Graduating next semester, I've had some of my best memories at my university. I've met amazing friends, learned so much from my classes, have had some professors become mentors... Those are the things that you can't learn via a 50 minute zoom call.
1. Professors are your friends.
Whatever your major is, you're bound to find at lease one professor who you click with. Little by little, the more you meet with them, you'll realize that they're not only your teacher, but your ally and possibly your biggest support system. A zoom call with an entire class, maybe even 100+ students, you won't get that one-on-one time.
2. Living in a dorm will change your life.
Coming from someone who spent a while in a dorm with 7 other girls, the lessons that I learned were monumentally helpful in my life today. You quickly learn boundaries (or lack thereof), how to tolerate other people who live different than you, and will possibly find one of your closest friends like I did.
3. Handpick a schedule that is best for you.
Since I am not a morning person, I took all of my classes as late as they were offered and benefited that much more from them because I was able to focus better. If you have a class that's offered at multiple times, pick the one that you'll be able to work best in.
4. Do some research on your future professors.
Rate My Professor is the best tool you can use going into your first semester - especially if your gen eds are taught by many different people. Find out what kind of professor they are by reading what other students say after they've taken their classes. Trust me, it will drastically change the way you pick your classes.
5. Avoid the dining hall at all costs.
Occasional bugs in the food... Need I say more?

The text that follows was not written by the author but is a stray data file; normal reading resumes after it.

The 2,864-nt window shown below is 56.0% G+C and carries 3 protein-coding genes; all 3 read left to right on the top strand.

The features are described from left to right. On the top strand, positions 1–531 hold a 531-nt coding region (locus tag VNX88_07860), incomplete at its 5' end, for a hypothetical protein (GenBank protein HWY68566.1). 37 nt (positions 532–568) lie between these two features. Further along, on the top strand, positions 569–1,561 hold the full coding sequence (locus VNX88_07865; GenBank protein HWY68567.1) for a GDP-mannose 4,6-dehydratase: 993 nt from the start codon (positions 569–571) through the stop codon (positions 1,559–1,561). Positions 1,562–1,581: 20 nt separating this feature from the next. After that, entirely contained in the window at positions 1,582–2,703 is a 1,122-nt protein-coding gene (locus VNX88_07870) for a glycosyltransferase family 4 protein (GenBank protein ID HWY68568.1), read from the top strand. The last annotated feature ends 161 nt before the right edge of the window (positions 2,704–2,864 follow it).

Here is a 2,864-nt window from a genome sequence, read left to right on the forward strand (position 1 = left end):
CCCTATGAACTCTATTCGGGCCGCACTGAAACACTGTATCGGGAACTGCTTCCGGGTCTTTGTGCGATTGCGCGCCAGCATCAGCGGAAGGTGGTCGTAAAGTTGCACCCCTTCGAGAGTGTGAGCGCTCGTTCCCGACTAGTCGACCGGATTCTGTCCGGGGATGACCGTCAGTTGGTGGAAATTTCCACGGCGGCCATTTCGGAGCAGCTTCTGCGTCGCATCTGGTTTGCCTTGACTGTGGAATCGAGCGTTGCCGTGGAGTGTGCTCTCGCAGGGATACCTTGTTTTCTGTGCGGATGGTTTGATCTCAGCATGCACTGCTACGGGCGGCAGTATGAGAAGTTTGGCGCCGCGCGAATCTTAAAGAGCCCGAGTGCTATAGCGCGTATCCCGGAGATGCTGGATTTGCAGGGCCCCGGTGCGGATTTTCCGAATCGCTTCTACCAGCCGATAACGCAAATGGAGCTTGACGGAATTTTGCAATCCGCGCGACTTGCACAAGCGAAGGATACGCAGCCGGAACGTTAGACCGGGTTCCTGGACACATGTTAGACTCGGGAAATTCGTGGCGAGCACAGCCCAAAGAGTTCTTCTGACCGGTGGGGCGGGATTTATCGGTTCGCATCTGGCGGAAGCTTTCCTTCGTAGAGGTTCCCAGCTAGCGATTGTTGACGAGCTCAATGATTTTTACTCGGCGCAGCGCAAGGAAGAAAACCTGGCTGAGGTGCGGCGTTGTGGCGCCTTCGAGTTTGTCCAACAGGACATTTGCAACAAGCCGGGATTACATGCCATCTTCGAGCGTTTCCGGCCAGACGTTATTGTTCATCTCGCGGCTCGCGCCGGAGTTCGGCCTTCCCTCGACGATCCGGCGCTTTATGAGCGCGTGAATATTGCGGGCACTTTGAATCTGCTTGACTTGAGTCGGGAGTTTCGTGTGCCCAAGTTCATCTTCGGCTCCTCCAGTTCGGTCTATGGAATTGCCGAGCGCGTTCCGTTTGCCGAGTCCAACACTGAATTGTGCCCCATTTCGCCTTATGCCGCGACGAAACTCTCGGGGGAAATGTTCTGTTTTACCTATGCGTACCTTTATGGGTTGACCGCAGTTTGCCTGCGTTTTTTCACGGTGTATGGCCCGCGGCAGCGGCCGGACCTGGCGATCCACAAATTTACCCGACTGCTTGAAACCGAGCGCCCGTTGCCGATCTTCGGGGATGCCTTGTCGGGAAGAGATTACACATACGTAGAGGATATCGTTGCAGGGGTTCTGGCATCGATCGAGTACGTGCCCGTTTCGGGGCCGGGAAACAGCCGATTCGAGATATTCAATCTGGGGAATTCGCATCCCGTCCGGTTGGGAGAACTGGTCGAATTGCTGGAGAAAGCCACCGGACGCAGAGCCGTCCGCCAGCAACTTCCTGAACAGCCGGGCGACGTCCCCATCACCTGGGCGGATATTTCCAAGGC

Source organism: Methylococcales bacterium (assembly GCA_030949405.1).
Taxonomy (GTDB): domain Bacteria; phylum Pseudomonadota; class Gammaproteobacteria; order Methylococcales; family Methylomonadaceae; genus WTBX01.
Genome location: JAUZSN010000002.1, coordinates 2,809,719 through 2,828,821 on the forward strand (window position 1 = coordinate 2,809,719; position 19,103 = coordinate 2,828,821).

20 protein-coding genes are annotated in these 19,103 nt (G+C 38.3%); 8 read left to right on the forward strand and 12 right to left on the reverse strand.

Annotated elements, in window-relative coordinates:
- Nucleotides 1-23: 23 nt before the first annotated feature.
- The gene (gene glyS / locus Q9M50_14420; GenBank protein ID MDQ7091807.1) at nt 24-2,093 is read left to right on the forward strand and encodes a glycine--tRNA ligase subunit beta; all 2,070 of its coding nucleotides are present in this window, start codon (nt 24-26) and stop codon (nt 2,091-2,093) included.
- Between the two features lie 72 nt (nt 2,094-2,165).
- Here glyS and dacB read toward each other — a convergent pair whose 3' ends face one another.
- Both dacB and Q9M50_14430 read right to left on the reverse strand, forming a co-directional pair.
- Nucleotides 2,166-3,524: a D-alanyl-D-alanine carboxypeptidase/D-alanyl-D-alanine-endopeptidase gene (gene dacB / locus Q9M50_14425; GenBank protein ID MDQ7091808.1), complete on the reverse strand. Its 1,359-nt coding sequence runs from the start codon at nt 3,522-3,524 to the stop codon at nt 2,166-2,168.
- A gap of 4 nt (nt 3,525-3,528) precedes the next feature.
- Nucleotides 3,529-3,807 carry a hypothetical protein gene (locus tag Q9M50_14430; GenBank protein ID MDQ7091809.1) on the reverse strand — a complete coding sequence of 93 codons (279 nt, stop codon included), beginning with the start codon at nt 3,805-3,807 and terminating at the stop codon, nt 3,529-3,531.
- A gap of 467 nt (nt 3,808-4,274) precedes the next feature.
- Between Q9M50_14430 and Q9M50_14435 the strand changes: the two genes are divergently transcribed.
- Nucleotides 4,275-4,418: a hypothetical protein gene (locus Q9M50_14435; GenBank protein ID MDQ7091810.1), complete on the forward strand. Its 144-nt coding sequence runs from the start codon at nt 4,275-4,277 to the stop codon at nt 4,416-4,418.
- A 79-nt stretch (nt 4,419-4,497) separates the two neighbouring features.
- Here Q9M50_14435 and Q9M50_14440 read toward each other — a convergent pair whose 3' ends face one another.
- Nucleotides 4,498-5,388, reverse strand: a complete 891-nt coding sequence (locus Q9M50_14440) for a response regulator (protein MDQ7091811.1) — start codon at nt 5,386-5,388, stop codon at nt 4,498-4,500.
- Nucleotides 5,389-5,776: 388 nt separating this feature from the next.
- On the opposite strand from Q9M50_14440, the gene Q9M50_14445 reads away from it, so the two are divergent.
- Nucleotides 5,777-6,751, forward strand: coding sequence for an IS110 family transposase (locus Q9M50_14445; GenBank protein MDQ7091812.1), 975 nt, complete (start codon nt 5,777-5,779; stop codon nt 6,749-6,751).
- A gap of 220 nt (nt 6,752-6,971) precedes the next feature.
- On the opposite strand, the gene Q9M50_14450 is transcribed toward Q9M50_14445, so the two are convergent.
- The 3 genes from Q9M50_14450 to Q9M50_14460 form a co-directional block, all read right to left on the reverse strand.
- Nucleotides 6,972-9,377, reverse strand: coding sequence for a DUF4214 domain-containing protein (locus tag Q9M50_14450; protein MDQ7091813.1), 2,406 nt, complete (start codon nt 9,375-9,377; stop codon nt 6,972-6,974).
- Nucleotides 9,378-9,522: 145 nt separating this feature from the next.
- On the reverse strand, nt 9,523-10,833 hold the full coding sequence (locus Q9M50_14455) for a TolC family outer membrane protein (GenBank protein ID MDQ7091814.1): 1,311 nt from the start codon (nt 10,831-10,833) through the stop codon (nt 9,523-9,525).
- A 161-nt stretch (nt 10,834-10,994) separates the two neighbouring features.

6. Make memories however and whenever you can.
If that means staying up late to make memories with your friends, do it! You won't want to look back on your college career and only remember the times you overstudied in the library.
7. Don't always put academics first.
Hear me out... Remember that your mental health is the most important thing to consider. If you have scholarships to keep up and need to do well in classes, be sure to balance that with keeping a clear mind. It's a lot easier said than done, but the effects of burnout, depression, and anxiety are much worse than a so-so grade.
8. Use the school's resources.
Things like counseling services, on-campus nurses, RA's and RD's, tutoring rooms, everything in the library... If it's accessible to you, USE IT! They're there for you so take advantage of it because let's be honest; college costs a lot. Get your money's worth!
9. Don't be afraid to talk to professors about class modifications.
If you need an extension on an assignment or are really struggling in a class, talk to your professors! This isn't guaranteed that they'll cater to your every need, but some professors are flexible with their students if they are honest and keep open communication.
10. If you struggle with mental health, talk to the ADA office.
This was the best decision I ever made, and I regret that I only got involved starting my sophomore year. The Americans with Disabilities Act allows special opportunities to students who really struggle with mental health issues. Sit down with the person in charge, ask for some special modifications, and they will automatically be applied to any class you're in, no matter what it is.
As you start this crazy journey, remember that college is what you make of it. Remember that you're there for a reason, and don't forget to make the most of it.